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McLellan confesses: “Our pot’s a bust”

By Hempology | May 8, 2002


Wednesday, May 8th, 2002

OTTAWA – Ooops! The official supply of federal pot is bad

So impure, in fact, that the first crop contains 185 different
varieties of pot. Hardly the stuff a health minister would want to
provide to a seriously ill patient to relieve their symptoms.

Health Minister Anne McLellan revealed the “problem” Tuesday, saying
it’s responsible for the delay – which could last several more months – for
getting the department’s much-hearlded plan off the ground to provide
marijuana to Canadians who need it for medicinal purposes.

She said the unreliable pot stems from the seeds that were used. Initially,
the federal government had hoped to obtain a standardized seed from the U.S.
government, but the American Drug Enforcement Agency refused to share the

That meant our officially sanctioned grower, who harvested the pot at an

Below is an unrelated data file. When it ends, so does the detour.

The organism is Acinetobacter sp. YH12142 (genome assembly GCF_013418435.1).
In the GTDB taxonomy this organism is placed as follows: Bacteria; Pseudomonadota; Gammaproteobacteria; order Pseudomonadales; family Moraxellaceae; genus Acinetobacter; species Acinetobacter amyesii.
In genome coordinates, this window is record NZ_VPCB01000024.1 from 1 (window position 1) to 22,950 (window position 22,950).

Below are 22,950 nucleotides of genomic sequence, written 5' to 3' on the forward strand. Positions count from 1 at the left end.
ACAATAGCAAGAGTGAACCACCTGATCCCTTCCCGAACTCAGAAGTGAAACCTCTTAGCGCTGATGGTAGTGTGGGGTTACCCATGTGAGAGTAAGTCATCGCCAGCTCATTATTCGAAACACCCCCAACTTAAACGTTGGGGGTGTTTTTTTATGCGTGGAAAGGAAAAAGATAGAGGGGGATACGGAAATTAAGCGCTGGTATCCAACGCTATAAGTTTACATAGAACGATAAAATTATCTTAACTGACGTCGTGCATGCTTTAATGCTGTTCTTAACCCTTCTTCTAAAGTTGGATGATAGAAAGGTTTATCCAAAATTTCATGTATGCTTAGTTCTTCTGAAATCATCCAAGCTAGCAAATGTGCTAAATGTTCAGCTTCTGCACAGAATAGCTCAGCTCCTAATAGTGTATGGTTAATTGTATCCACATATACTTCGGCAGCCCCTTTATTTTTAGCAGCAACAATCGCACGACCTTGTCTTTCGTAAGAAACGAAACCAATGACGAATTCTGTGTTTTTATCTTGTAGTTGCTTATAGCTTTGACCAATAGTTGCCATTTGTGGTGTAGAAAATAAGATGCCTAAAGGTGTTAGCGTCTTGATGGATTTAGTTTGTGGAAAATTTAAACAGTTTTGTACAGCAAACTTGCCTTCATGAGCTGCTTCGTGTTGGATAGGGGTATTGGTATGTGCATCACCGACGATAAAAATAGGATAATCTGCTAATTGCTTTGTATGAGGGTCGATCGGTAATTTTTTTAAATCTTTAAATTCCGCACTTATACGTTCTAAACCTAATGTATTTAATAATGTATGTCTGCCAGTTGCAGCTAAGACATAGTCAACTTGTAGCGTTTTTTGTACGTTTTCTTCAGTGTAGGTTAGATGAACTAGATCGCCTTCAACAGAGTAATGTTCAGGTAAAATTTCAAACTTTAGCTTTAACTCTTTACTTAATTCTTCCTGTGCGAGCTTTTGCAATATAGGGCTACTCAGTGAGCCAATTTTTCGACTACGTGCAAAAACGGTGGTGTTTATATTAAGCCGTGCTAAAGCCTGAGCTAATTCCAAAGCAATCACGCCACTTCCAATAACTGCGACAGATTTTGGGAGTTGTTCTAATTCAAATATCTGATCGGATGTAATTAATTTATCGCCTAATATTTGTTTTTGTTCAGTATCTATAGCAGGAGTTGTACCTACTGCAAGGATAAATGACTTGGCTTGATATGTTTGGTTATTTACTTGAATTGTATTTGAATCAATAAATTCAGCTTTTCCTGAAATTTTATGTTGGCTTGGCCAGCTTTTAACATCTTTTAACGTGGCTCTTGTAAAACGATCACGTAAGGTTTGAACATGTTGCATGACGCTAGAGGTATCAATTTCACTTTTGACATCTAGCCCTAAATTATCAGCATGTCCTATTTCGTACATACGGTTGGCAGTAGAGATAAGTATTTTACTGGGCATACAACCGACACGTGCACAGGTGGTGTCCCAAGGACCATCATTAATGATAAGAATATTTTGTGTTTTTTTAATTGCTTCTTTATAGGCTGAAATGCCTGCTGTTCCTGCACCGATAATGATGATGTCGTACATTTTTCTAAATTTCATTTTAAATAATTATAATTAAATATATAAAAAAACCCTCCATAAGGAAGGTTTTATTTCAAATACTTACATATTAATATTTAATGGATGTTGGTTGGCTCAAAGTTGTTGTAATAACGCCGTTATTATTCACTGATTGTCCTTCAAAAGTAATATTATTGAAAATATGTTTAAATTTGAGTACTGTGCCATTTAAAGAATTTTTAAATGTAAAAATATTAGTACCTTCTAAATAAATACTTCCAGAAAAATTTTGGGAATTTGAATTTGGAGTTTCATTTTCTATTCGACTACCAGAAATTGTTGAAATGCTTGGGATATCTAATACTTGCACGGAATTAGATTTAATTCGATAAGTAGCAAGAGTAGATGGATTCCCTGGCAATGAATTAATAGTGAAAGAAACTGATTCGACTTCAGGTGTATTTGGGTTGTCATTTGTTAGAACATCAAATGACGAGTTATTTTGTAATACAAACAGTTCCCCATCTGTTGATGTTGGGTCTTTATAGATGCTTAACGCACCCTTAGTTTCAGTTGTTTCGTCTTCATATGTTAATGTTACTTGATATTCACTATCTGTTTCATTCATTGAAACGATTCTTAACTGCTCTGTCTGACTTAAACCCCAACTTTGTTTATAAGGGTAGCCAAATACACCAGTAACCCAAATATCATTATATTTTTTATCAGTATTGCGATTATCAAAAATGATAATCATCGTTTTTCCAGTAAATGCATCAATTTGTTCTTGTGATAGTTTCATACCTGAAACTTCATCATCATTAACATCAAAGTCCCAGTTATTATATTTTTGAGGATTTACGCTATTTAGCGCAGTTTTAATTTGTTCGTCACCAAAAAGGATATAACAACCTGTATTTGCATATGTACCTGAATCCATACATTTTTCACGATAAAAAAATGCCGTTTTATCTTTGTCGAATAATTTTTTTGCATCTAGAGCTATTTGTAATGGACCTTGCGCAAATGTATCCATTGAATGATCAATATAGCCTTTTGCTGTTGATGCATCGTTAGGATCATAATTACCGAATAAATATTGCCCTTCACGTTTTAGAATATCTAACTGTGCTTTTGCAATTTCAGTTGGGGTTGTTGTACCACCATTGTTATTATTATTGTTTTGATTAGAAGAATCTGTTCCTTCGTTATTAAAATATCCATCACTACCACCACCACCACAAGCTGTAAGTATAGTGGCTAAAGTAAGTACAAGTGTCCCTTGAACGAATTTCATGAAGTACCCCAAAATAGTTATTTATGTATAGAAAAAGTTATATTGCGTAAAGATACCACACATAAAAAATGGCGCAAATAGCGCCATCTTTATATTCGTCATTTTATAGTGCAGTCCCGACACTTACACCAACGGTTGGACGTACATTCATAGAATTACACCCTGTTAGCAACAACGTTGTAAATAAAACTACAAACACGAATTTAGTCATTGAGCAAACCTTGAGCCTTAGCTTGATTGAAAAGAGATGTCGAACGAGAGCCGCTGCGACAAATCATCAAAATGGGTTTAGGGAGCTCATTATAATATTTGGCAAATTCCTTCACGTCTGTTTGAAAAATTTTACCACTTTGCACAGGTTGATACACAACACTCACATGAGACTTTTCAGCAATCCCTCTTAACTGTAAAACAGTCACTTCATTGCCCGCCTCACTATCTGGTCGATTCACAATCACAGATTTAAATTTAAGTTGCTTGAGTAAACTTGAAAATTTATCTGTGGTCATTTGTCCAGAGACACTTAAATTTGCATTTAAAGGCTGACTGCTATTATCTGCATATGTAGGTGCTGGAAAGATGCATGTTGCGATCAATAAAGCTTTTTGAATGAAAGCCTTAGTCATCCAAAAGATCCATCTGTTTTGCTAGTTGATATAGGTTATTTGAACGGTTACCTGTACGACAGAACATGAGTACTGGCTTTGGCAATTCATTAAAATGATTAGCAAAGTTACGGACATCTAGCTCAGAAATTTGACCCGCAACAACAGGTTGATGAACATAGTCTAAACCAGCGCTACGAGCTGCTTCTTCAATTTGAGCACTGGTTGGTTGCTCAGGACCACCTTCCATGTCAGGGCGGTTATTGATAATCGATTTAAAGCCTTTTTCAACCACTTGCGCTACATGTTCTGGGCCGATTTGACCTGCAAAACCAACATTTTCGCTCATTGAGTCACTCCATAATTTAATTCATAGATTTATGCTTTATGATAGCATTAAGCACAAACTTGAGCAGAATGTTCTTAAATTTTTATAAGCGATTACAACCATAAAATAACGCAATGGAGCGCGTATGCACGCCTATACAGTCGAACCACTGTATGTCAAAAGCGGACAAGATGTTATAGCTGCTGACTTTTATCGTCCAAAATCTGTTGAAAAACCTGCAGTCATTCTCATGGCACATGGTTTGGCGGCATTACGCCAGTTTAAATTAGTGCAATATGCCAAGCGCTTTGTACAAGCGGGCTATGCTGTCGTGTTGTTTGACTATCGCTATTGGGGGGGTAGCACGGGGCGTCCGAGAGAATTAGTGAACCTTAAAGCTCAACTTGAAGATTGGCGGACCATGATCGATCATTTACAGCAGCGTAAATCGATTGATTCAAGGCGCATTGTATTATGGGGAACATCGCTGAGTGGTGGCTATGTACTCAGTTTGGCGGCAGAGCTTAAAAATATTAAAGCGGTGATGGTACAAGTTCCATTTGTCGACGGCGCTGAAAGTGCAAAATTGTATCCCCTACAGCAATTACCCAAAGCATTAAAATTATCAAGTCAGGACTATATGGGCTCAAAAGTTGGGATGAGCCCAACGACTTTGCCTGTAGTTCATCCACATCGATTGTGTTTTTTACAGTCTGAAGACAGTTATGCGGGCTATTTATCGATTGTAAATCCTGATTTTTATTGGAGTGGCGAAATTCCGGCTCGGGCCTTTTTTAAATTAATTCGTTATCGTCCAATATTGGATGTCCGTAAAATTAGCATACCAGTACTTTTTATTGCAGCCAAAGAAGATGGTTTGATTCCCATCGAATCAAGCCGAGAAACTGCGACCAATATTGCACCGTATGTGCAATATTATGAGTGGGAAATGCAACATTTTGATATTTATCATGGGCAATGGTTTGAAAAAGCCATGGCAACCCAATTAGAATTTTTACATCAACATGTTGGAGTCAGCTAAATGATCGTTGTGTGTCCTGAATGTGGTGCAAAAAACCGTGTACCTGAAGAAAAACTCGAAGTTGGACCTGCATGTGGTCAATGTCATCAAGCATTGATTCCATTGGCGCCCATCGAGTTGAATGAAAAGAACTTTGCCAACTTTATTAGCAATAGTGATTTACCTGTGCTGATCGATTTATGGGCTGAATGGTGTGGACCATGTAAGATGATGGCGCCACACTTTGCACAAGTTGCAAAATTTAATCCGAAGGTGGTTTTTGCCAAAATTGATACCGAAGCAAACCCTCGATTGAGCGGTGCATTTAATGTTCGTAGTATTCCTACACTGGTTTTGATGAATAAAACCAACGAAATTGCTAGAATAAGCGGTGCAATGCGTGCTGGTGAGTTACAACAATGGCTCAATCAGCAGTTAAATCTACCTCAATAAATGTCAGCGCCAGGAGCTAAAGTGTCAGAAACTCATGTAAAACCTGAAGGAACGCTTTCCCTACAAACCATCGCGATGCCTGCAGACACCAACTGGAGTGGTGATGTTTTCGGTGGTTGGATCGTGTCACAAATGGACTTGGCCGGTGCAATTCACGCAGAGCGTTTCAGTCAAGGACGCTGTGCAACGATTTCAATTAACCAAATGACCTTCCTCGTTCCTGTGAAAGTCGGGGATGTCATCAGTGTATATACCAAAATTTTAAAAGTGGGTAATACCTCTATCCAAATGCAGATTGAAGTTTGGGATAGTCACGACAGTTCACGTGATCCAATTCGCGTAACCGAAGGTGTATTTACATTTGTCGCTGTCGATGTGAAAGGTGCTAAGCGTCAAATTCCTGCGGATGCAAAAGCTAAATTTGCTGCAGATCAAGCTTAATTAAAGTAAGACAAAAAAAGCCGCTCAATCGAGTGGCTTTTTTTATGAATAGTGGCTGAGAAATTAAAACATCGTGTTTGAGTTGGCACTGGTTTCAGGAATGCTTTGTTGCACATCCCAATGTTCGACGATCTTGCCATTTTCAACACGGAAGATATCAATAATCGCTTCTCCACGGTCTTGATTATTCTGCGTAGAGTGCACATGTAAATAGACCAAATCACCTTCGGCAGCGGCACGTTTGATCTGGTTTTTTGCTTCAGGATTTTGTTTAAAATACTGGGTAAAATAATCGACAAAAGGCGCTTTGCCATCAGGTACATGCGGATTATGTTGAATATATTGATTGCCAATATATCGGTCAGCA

underground mine in Flin Flon, Man., was left using seeds obtained by police,
who confiscated it during their law enforcement work.

Not surprisingly, then, the first crop of nearly 2,000 plants – completed
in the fall and supposed to be distributed to be distributed early this
year – contained a rainbow of varying potencies and purities.

The government is now having its pot tested to find the best strain so
that a “quality, standardized” seed can be used for the second crop
of plants, said McLellan. Until then, sick Canadians who were approved
to smoke the stuff and were counting on the official federal pot as
their supply will have to wait.

“It is a problem,” McLellan told reporters about the delay.
“I’m not here to pretend.”

But she said the government has an obligation to ensure that the marijuana
it provides people is of a consistent quality – in part because the pot
would be given out as part of clinical trials to determine whether the
claims are true about the medicinal benefits. Without a standardized crop,
she said, researches monitoring the sick patients would have no way of
knowing whether the marijuana is having the desired effects.

She urged people to remember that Canada is the first country in the
world to launch a program, based on compassionate grounds, to test the
merits of medicinal marijuana.

“So in fact, trial and error is going to be a part of this. I think
people have to be patient.”

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